So, what could this ‘X’ symbol indicate? We use the mark to represent a kiss, or a wrong answer, passages marked for deletion, multiplication. Chances are there is one, top right, on the screen in front of you right now…
There is nothing else to connect the cases until a beat police officer coldly executes his partner with a bullet to the back of the head. He shows no remorse, but under hypnosis, he is compelled to make the ‘X’ sign, without knowing why. It turns out he had dropped an amnesiac off at a hospital shortly before committing the murder. When the doctor (Yoriko Dôguchi), who treated the mysterious young man, then kills and cuts her victim open with an ‘X’ shaped incision, the police have their first significant link. The narrative then becomes a battle of wits between Detective Takabe and the young Mamiya.
The scenes between them are intense, finely crafted, and superbly acted, as we see the detective’s sanity eroding. Understandably, Takabe’s angered by Mamiya’s lackadaisical manner and how he seems to know too much about his personal life. The Detective is already under stress because of his wife’s gradual descent into mental illness, but he has been battling to keep his professional and personal life separate. Mamiya plays on the detective’s fears and insecurities and Doctor Sakuma has to intervene for the sake of his friend’s sanity…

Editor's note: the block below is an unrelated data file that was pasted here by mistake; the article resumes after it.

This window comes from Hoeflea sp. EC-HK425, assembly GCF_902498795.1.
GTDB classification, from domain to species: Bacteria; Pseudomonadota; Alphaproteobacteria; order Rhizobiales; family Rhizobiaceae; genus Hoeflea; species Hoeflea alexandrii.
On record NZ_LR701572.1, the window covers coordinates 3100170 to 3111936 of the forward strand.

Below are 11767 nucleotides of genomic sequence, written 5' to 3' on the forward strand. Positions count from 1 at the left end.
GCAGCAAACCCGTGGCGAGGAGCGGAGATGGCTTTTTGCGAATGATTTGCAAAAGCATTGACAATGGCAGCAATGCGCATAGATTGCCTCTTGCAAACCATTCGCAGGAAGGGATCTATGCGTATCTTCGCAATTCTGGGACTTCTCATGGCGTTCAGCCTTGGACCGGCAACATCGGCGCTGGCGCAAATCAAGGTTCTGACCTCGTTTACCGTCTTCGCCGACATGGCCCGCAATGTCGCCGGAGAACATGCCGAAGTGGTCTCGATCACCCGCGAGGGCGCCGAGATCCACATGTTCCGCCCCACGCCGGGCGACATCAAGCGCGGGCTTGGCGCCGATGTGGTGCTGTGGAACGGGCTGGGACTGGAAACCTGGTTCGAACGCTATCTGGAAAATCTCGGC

It seems that Mamiya may be a psychology student who dropped out and went missing months ago. The strange items found in his apartment include a desiccated monkey and books on occultism. Among his impressive collection of esoteric writings are the works of Franz Mesmer, the 19th-century scientist and mystic who explored what was called ‘animal magnetism’, referred to in Japan as ‘soul conjuring’, and what we call ‘mesmerism’.
Mamiya now seems to possess the power to convince anyone to do anything simply by whispering to them, including letting him out of his secure cell in psychiatric hospital. In this way he is similar to the character of Hammersmith, played by Richard Burton in the failing Faustian allegory, Hammersmith is Out (1972), or perhaps John Morlar, also played by Richard Burton in the classic The Medusa Touch (1978). Unlike Burton, whose screen presence projects an unstoppable strength of will, Masato Hagiwara underplays Mamiya, almost as if he may also be a victim of hypnosis himself, a cypher of some greater power, and is all the more unnerving as a result. In many ways, the character has echoes of Charles Manson, who also seemed able to manipulate others and inspire them to murder.